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How to Get College Tuition Under Control

Author: Douglas Belkin

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Three economists debate the causes of and possible solutions for the high cost of college

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In the past decade, college tuition has risen three times as fast as the consumer-price index and twice as fast as medical care.

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How can that be—and what can be done about it?

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To answer those questions, The Wall Street Journal invited three economists with distinctly different orientations within higher education to discuss the issue.

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Rudy Fichtenbaum teaches at Wright State University, Fairborn, Ohio, and is president of the American Association of University Professors, which promotes academic freedom and shared governance on college campuses. Katharine Lyall was president of the University of Wisconsin System from 1992 to 2004. Richard Vedder is director of the Center for College Affordability and Productivity, Washington, D.C., which researches cost and efficiency in higher education.

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This conversation was conducted by email between Aug. 28 and Sept. 3. Here are edited excerpts.

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Why So High?
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WSJ: Why does college cost so much?

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DR. FICHTENBAUM: One of the most important factors driving price at public colleges and universities has been the decline in state support for higher education. Between 1987 and 2012, in real dollars, government support has declined from $8,497 to $5,906 per student.

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The second major culprit is rising costs. Critics of higher education often blame faculty salaries for rising costs. However, when measured in constant dollars, salaries for full-time faculty at public institutions have actually declined. What is driving costs is the metastasizing army of administrators with bloated salaries, and our university presidents who are now paid as though they were CEOs running a business—and not a very successful one at that.

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There is also the growth in entertainment spending and spending on amenities. Many universities claim that they must compete and therefore have borrowed millions to build luxury dorms, new dining halls and rock-climbing walls. They also spend millions subsidizing intercollegiate athletics.

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DR. VEDDER: Prof. Fichtenbaum tells part of the story well. But faculty are not all saints: At many schools, tenured faculty have acquired low teaching loads to pursue trivial research published in journals no one reads, forcing administrators to hire cheap adjuncts who often do a fine job teaching at much lower cost.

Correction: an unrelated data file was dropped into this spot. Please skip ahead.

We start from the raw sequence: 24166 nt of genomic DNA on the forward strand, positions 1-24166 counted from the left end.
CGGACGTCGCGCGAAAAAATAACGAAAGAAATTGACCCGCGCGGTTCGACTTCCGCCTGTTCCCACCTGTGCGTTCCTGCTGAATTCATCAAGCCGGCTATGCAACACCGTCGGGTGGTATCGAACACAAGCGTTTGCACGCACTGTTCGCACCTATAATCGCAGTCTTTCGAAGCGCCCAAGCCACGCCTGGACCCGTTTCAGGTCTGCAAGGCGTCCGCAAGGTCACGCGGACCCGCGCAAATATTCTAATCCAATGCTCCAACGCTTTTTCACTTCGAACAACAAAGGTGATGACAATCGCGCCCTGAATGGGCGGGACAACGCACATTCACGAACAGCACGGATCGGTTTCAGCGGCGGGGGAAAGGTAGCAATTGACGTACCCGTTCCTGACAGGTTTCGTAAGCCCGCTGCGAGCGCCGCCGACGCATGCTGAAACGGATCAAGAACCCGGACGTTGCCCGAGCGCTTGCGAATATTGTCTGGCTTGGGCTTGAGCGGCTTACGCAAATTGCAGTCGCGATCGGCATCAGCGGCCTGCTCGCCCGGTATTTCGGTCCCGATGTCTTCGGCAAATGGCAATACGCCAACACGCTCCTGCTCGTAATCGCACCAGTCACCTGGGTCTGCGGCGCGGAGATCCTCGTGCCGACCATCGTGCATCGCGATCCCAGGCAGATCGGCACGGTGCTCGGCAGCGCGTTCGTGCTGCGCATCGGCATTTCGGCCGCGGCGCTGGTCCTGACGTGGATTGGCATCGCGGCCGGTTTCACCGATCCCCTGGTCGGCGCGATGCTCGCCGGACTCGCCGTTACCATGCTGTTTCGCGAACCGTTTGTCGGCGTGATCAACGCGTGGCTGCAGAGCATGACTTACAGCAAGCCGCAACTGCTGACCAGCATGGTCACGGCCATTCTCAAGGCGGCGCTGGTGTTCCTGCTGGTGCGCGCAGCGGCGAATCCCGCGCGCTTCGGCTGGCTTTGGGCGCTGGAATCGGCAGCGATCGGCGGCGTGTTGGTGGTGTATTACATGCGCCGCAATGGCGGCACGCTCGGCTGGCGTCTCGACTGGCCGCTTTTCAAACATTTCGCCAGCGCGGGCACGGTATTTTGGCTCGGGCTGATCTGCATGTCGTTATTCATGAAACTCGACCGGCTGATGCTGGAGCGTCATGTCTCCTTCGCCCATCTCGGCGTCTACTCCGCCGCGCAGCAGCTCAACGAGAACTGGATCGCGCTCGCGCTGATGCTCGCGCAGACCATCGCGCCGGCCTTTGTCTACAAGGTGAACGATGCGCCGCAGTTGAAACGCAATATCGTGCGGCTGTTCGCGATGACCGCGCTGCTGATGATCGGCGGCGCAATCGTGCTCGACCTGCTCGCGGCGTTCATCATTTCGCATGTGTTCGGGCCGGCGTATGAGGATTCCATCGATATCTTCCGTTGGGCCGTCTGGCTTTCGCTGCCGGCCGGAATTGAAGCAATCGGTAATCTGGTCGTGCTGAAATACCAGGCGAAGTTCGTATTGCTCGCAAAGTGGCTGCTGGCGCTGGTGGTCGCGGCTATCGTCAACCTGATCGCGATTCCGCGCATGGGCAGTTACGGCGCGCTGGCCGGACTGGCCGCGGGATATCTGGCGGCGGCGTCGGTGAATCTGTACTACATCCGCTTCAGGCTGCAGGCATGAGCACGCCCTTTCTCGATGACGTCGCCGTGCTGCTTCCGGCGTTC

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The role of sluggish state appropriation growth is somewhat exaggerated. When appropriations rise, universities have used a large portion of the money to fund the unproductive bureaucracy. Moreover, the good professor ignores the 50-fold growth in federal student financial assistance programs since 1970. Former Education Secretary Bill Bennett was mostly right when he said federal aid programs enabled colleges to raise tuition fees, helping to fuel the academic arms race.

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DR. FICHTENBAUM: Prof. Vedder puts forth the "Bennett hypothesis" that it is rising financial aid that is driving tuition higher. Perhaps the most comprehensive review of the literature on this topic is a study ("Does Federal Financial Aid Drive Up College Prices?" by Donald Heller, dean of the College of Education at Michigan State University) which concluded: "While the Bennett Hypothesis may be intriguing, there is little compelling evidence that it holds true with respect to the price-setting behavior of colleges and universities in the United States."

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DR. LYALL: On the point about "administrative bloat," I'd make two observations.

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(1) The single largest engine of this was the embrace of IT by universities. In the beginning, faculty (a few) dealt with their colleagues' computer problems. But the burgeoning demand for campuswide IT services soon swamped what faculty were willing/able to do—and raised the cry to hire IT staff. Of course, IT then exploded in size and complexity. So, when faculty bemoan "administrative bloat," the first question should be whether they're willing to go back to the days when they (faculty) handled all that.

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(2) Another way to reduce "administrative bloat" would be to merge, eliminate, and restructure higher-education organizations, simplifying the large number of individual departments, centers and institutes into fewer administrative units. Anyone who has tried this knows how jealously faculty guard these little fiefs.